A movie like “Dark Walker” usually prompts me to make mention of its lack of originality. But I won’t do that this time, mostly because I’m convinced director Danny Draven and his writers know they’re doing a formulaic Slasher film. Knowing this, all the conventions of the genre that appears in “Dark Walker” can be looked on as expected. Then again, where does one make the distinction between “clich’d for the sake of clich'” and just a general lack of originality?
Our would-be victims are 20-something actors playing very unconvincing teens working at a haunted house purposely built on top of an old murder site. We have the Fair Hair Lead (Kathleen Taylor), who also happens to be psychic and easily Traumatized; the Likeable and Trustworthy Male Hero (Michael Sage); the Bitch, who is rich and spoiled to the max; the Token Black Guy (Rick Irvin), who isn’t quite sassy enough to be the Sassy Black Guy (hence he’ll probably die); the Stoner, who is also the designated comic relief; and last but certainly not least, the Goth (Emily van Sonnenberg), who is a required character in all Slasher flicks post-millennium.
If you can’t figure out who is going to live and die by reading the above list, then you shouldn’t be watching “Dark Walker” in the first place. Actually, even if you like this sort of stuff, “Dark Walker” is still a pretty lackluster movie. Our killer is a large guy in a rubber suit who looks like a cross between Spawn and the Swamp Thing. Besides the fact that he’s not all that scary, his weapon of choice is a sickle. His method of dispatching of the kids is also not very inspiring — he sort of just appears out of nowhere, kills, and then runs off. Interestingly, he never seems to kill the haunted house’s customers, but only the employees. What a convenient way to keep the haunted house open because, you know, if customers started dying — I mean, that would be bad. Right?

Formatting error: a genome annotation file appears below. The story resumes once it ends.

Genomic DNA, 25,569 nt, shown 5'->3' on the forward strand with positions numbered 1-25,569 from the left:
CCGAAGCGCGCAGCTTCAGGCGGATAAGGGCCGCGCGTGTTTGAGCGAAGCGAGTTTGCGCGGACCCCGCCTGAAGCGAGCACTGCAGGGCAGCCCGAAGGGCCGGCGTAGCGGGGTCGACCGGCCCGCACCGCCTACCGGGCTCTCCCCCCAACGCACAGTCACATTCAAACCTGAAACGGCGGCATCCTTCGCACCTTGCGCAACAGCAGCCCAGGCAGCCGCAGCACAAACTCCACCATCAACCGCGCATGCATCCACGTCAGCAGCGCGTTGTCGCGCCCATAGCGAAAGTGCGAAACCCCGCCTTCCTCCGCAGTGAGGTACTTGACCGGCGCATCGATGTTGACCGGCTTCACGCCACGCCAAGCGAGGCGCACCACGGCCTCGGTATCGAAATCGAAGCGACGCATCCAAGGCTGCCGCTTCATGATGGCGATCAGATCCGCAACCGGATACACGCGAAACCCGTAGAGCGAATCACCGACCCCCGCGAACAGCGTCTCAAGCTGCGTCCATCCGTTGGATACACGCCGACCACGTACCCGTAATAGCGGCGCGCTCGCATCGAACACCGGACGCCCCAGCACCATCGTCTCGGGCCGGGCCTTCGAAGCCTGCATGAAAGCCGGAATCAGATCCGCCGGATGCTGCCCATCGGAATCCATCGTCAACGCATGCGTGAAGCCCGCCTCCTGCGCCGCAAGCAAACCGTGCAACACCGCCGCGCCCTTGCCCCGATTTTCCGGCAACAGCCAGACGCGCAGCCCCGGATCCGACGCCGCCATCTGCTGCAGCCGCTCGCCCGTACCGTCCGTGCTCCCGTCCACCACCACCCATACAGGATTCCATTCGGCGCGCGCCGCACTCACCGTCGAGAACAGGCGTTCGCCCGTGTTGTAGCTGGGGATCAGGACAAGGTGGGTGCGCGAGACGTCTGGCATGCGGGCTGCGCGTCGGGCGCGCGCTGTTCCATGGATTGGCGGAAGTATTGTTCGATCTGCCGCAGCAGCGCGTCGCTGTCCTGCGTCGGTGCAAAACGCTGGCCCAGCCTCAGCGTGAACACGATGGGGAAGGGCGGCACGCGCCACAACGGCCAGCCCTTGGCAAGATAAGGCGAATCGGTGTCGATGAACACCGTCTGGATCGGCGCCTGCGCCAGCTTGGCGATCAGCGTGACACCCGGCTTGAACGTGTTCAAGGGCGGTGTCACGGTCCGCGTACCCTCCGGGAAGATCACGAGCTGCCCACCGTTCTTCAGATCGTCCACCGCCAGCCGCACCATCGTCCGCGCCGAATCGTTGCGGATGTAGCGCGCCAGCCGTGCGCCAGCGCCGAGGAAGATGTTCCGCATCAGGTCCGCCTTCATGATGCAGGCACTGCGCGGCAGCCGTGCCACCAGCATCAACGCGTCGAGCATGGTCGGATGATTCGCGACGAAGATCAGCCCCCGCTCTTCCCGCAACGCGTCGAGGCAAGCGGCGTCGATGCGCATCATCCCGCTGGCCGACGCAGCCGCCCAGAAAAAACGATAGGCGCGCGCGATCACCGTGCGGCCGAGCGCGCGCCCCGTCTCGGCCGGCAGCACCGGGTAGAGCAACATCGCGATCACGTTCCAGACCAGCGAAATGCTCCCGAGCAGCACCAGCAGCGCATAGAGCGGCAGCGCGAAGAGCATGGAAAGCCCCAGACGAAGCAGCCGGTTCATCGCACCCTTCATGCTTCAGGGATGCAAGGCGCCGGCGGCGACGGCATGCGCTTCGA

Once you accept that “Dark Walker” is one big in-joke, then there’s some minor fun to be had. The Stoner, for instance, is cheesy when you first see him, but he turns out to be the only worthwhile character. In one scene, the mentally deficient fool shows up at school ready for a great school day — that is, until he’s informed that he graduated last year! “Dark Walker” is filled with such gags, including a redneck Sheriff with a fetish for mystery magazines. Not surprisingly, there’s an omnipresent character called the Caretaker who has all the answers about the murderous Darkwalker.
If there’s one gigantic flaw about “Dark Walker” that can’t be forgiven it’s that director Danny Draven refuses to let us see the actual murders. Oh sure, we get buckets of fake blood, but what about the actual kills? Instead we mostly see the Darkwalker grabbing a victim, raising his sickle, and then cut to a wall being splashed with blood. And even when we do see the victim in frame, we only hear the “killing”, but never actually see it. This is, in the words of my nephew, lame. This is no intellectual film, and it never tries to be, so why hide the very thing gore fiends will come for? Buckets of fake blood splashing across walls or being spit out by actors just don’t cut it.
“Dark Walker” works if you refuse to accept it as anything other than one big 80-minute goof on the Teen Slasher genre. Unfortunately it takes itself too seriously, especially toward the end. This somber turn only highlights the movie’s problems, most notably its afterthought — er, screenplay.
As a for instance: after two bodies have been located, and a third still missing, our group of teens discover that yet another buddy has gone missing. Alerted to this, one character makes this astounding comment, “[character] is a big girl, she can take care of herself.” Wait a minute. Are these kids in the same movie I’m watching?
Here’s an advice to future filmmakers of the Teen Slasher genre: Show us everything. “Solaris” can afford to force us to imagine what isn’t onscreen; but a movie with a guy in a mask running around with a sickle can’t.
Danny Draven (director) / Chuck Williams, Dan Jacobs (screenplay)
CAST: Kathleen Taylor …. Maggie
Michael Sage …. Josh
David DeWitt …. Robert Magee
Brenda Matthews …. Nancy Magee
Rick Irvin …. B.J.